That's why I went straight for the second draft. I have with me a plot pile, which is sort of wandering mental prose doodling, and which I suppose could be called a Zeroth draft. It can't be the first draft, because there's really no defined start and end point. I just started writing, and stopped when I got so deep in the Chasm of Despair that I started running out of dental floss.

And, in so many, many words, that's my plan for Camp: treat it like a first draft. Go through, make notes, and write down every single mental leap I make. Hopefully the end result will be something resembling enough of an outline, or an outright draft, that I can finally admit I've finished something.

*Henry starts laughing*

I have a special gif that shows how much my dear muse believes in me.

But I have a plan! That's P-L-N plan!

*Watches a giant plot bunny walking out of a field*

*Without moving its legs*


I'm a believer in taking advantage of the Lapine Glomp. Ray Bradbury never worked on an idea until it came and bit him, and I find that the same strategy is working for me. This is quite different from not writing and waiting around for the muse. Muses never just show up. They need bait.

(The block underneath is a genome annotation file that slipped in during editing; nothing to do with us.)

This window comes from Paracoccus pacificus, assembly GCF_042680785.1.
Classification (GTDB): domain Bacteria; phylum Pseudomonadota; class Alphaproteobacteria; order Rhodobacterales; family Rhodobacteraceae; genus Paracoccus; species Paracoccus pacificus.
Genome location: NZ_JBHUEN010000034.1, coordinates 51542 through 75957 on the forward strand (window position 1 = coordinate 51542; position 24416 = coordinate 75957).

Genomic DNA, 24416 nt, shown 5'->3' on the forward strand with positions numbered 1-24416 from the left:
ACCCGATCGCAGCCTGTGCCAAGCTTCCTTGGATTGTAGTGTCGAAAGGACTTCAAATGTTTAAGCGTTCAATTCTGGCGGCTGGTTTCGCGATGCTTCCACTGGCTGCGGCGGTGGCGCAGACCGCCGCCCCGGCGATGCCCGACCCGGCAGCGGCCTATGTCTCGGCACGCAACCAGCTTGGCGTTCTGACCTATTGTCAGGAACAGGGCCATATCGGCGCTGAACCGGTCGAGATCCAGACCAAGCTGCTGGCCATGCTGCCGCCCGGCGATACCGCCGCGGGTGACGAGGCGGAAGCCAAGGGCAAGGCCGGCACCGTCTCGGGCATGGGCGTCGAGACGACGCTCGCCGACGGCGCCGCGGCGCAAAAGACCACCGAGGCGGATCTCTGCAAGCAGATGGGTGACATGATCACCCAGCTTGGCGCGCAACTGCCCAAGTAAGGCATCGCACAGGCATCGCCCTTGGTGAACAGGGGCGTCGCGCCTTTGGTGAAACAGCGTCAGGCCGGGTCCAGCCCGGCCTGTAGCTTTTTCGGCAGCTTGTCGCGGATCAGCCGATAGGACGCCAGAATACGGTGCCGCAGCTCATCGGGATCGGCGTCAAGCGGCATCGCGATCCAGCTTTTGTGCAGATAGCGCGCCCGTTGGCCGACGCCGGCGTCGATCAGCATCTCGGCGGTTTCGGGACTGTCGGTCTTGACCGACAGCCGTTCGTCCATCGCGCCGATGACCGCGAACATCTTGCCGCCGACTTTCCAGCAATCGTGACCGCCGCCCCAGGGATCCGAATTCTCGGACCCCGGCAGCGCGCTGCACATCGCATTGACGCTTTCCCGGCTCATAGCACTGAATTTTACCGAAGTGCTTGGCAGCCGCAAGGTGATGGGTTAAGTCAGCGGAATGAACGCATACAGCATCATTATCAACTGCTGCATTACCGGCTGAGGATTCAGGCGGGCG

Henry: That's quite untrue! I show up all the time, and no beckoning needed!

Me: *raises eyebrow and puts out a heap of autopilot writing*

Henry: Something smells really good. I...must...follow...

I'll be writing. I'll be writing every day. I just won't force myself to work on Dark Arcana if it doesn't want to cooperate. I swear, writing is like trying to feed a running two year old. You don't run after the two year old. You let them come to you. (According to my mother, this really works. >_>)


Maybe I should get off this neverending blog post and go write actual story instead, before I resort to finding yet another silly gif to fill the big empty space.

At least it's not a silly gif. AND this album totally gets me in the mood for Dark Arcana. Shut up, Henry! This totally counts as homework!